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Manhatta (1921).

January 23, 2009

The Scoop:
The rise of modernism in art brought with it not only the elevation of abstract forms and structure, but also a faith in mechanical progress. The signature media of modernism — photography, architecture and film — celebrated modern machinery, the emerging American metropolis and the products of each. A bold new century required a bold new vision supplied by an energetic new generation artists. Among these were Paul Strand and Charles Sheeler.

Strand was a photographer whose pioneering work helped separate photography from the painterly conventions of the 19th century and establish its own aesthetic. While Sheeler was a photographer as well, his best known work came as a painter. But his canvases revealed a strong photographic sensibility at a time when most other painters were caught up in the maelstrom of cubism and, later, abstract expressionism.

Which brings us to “Manhatta,” a collaboration between Strand and Sheeler meant to celebrate the modernist vision of New York City, with its new, towering skyscrapers and bustling population. Both artists were experimenting with motion pictures at the time and worked together compile this 10-minute short film, a collection of images of the city — from the ships in its harbor, to the crowds in its streets, to its majestic skyline. The film is based on Walt Whitman’s poem “Mannahatta,” and excerpts from that work are used as intertitles.

While there are some impressive individual shots, they don’t hang together as a narrative whole, particularly toward the end. And the intertitles just distract from the flow of the imagery. While “Manhatta” does not rank among Strand’s or Sheeler’s best work, it is a fascinating experiment from two great artists and also offers a great rare look at a much younger NYC.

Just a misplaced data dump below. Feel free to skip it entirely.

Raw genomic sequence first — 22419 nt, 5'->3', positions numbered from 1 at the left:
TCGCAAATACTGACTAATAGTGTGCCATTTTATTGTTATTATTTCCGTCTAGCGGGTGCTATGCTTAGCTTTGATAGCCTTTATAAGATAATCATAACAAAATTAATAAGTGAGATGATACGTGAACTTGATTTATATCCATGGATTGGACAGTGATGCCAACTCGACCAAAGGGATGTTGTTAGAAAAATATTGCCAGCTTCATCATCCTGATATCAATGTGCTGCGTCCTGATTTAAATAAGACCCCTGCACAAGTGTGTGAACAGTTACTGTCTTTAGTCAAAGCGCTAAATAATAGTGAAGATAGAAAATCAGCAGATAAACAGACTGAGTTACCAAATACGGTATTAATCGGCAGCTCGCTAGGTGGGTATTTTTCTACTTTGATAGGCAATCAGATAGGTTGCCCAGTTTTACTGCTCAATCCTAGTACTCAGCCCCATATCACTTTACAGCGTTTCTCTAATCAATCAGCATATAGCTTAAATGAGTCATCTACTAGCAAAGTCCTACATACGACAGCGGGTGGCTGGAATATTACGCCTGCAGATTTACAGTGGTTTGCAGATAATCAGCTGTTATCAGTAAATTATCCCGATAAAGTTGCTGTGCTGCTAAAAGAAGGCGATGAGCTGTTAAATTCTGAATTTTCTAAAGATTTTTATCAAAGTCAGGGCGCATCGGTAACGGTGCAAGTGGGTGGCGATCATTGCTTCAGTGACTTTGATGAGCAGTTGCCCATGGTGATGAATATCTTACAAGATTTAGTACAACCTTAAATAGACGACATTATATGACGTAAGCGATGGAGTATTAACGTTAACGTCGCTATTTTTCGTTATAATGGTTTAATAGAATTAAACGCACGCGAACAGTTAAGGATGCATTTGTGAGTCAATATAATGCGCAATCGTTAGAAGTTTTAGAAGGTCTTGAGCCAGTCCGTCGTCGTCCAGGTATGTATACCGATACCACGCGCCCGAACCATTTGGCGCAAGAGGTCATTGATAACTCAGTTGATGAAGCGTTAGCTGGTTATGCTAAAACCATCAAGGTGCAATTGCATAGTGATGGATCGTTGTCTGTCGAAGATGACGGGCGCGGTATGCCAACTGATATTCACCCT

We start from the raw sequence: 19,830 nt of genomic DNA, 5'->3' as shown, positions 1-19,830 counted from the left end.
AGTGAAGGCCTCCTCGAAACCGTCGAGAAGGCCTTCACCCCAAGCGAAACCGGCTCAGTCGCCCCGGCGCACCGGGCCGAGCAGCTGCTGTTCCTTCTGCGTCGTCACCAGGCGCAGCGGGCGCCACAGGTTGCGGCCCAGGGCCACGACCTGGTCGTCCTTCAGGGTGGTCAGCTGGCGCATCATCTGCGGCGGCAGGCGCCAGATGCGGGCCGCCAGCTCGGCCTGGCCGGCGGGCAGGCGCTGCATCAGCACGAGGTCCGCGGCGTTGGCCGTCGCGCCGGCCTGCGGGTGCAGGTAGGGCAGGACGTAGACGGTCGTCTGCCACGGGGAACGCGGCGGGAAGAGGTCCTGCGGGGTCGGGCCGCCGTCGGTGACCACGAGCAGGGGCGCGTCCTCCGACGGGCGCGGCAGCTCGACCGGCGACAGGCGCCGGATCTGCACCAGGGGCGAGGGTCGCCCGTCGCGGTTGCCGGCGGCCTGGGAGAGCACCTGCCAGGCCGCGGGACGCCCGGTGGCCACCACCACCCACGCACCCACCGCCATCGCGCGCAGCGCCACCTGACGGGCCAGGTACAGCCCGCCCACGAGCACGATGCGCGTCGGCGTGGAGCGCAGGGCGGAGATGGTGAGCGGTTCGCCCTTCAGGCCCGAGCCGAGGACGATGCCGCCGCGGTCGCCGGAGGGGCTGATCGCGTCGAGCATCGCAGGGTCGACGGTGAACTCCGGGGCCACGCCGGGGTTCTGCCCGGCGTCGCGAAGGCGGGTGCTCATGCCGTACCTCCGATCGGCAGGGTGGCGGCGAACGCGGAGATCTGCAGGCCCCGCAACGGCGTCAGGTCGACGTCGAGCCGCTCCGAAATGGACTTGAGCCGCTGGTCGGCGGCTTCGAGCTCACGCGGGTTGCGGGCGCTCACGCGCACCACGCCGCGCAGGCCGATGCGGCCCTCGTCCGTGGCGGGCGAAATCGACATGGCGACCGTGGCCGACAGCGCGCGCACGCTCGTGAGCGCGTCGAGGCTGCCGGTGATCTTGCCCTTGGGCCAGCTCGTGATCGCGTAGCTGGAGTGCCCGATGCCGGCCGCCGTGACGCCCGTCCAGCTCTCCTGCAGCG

Best Bit:
That one shot of the Brooklyn Bridge’s supports, which is pure Strand.

Side Note:
“Manhatta” was added to the National Film Registry by the Library of Congress in 1995. By that point, the original negative of the film had long since been destroyed and only a single, damaged 35mm print was known to survive That print was used as the source for the digital restoration that’s available today.

Companion Viewing:
“Koyaanisqatsi” (1982) — although I love the fact that IMDb’s automated recommendations include “Escape From New York” and Peter Jackson’s remake of “King Kong.”

Links:
IMDb.
Metropolitan Museum of Art.

Take a Look:
The full film, with a modern electronic soundtrack:

…and with a conventional soundtrack, if that’s your preference:

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